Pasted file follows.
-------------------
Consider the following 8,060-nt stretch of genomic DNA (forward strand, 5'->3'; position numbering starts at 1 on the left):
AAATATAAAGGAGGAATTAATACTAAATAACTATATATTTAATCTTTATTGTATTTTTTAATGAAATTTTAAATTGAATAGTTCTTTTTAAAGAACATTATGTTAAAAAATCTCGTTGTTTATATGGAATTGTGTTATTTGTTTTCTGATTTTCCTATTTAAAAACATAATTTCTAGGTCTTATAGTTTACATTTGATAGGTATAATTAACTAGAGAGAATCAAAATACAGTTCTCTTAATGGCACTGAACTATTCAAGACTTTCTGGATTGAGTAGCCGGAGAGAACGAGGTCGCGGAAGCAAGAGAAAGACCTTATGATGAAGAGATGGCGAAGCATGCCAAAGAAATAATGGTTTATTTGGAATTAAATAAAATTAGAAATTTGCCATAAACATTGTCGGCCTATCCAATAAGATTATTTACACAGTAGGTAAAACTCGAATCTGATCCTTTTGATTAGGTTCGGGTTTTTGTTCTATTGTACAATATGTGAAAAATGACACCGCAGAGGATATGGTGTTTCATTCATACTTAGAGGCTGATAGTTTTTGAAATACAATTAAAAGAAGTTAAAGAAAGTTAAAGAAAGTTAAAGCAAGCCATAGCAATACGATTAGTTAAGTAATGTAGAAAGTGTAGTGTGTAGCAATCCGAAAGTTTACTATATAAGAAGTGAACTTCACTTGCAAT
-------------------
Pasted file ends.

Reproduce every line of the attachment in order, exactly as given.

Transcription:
Consider the following 8,060-nt stretch of genomic DNA (forward strand, 5'->3'; position numbering starts at 1 on the left):
AAATATAAAGGAGGAATTAATACTAAATAACTATATATTTAATCTTTATTGTATTTTTTAATGAAATTTTAAATTGAATAGTTCTTTTTAAAGAACATTATGTTAAAAAATCTCGTTGTTTATATGGAATTGTGTTATTTGTTTTCTGATTTTCCTATTTAAAAACATAATTTCTAGGTCTTATAGTTTACATTTGATAGGTATAATTAACTAGAGAGAATCAAAATACAGTTCTCTTAATGGCACTGAACTATTCAAGACTTTCTGGATTGAGTAGCCGGAGAGAACGAGGTCGCGGAAGCAAGAGAAAGACCTTATGATGAAGAGATGGCGAAGCATGCCAAAGAAATAATGGTTTATTTGGAATTAAATAAAATTAGAAATTTGCCATAAACATTGTCGGCCTATCCAATAAGATTATTTACACAGTAGGTAAAACTCGAATCTGATCCTTTTGATTAGGTTCGGGTTTTTGTTCTATTGTACAATATGTGAAAAATGACACCGCAGAGGATATGGTGTTTCATTCATACTTAGAGGCTGATAGTTTTTGAAATACAATTAAAAGAAGTTAAAGAAAGTTAAAGAAAGTTAAAGCAAGCCATAGCAATACGATTAGTTAAGTAATGTAGAAAGTGTAGTGTGTAGCAATCCGAAAGTTTACTATATAAGAAGTGAACTTCACTTGCAAT